4. Drawing from a copyrighted work to create something new is okay
Prof. Hobbs emphasized that when you use someone else’s work to transform it into something new, it is considered to be a new creative work.
“The understanding of transformativeness in the United States is now becoming a really important dimension of learning to be a creative author,” she said. “Knowing when you can repurpose other people’s bits of culture in making your own creative work. That becomes an essential competence for learning to be an author in a multimedia age.”
5. Copyright doesn’t last forever
Under the Berne Convention, copyright lasts for 50 years after the death of the author. In some circumstances, like if the author is unknown, the duration is 50 years after the release of the work. For applied art and photographic works, the minimum copyright term is 25 years.
After the copyright expires, the creative work becomes part of the public domain. Material in the public domain can be used freely and without permission for any purpose.
6. Authors can choose to give up some of their rights by publishing their work under a Creative Commons license.
Creative Commons is a non-profit organization that has created a set of licenses that allow authors to make their work available for sharing, repurposing, and remixing, without giving up all of their rights. This is important for educators because it means that there is a vast selection of material that is free and legal to use. However, you should know about the different types of Creative Commons licenses and what each one allows you to do with the material.
How can you find these freely available materials? Creative Commons has a search page that links you to other search services that let you find open content. Even easier: in Google Advanced Search, you can filter your results by usage rights to find content that is free to use, share, and modify.
7. Open Educational Resources (OER) are free for you to use and adapt to your needs
Open Educational Resources (OER) are teaching, learning, and research resources that reside in the public domain or have been released under an intellectual property license that permits their free use and re-purposing by others. Educators can use, share, and even modify these materials. For example, you could download a set of exercises, adapt them to suit your students’ needs, and then re-upload your version to share with other educators.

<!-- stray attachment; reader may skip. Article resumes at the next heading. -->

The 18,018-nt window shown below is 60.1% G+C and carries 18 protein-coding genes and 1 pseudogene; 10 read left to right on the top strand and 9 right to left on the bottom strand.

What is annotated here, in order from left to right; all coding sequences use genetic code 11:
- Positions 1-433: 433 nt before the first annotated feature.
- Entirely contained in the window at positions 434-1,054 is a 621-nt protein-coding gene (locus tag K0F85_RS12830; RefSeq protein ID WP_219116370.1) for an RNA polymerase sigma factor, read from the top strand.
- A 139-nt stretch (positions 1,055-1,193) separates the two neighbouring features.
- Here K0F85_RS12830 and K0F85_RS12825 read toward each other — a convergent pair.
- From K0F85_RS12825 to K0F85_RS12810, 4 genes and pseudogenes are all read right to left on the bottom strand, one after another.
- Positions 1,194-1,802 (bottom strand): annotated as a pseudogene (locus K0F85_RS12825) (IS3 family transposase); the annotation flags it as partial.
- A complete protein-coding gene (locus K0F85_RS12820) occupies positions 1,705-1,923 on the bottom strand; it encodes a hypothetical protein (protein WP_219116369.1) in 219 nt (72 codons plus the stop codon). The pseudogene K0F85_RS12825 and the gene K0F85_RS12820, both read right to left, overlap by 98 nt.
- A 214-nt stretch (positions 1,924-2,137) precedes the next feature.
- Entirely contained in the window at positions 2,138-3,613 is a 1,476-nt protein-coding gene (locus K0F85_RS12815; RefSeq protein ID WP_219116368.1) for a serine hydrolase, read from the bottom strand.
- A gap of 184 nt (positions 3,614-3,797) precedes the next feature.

There are several rich repositories of OER:
The OER Commons has almost 50,000 tools that you can browse and access online.
The Open Professionals Education Network has a guide to finding OER with a collection of useful links.
Open Education Europa’s Resources page has a large collection of resources in the 24 European languages and at all educational levels.
8. YOU, as an educator and a consumer, are responsible for maintaining content quality.
Since open content is easy to remix and repurpose, it becomes the responsibility of every user to be vigilant about the quality and integrity of the content they use and produce.
Prof. Hobbs commented, “That ‘marketplace of ideas’ concept that John Milton wrote so eloquently about at the beginning of the 18th century really does inspire us to think about relying on humans’ capacity to make good judgments and distinguish between quality and junk.”
If you are going to use open content from diverse sources, you need to know how to evaluate the material and the source, verify its content through other sources, and teach your students to do the same.
Prof. Hobbs will be speaking at the upcoming Media & Learning conference. Registration is still open and the full programme is available online.
This is an online course to help you understand better how to use technology to enhance your teaching practice. The course is aimed primarily at people teaching at Higher Education level, whether in Higher Education Institutions or Further Education Colleges.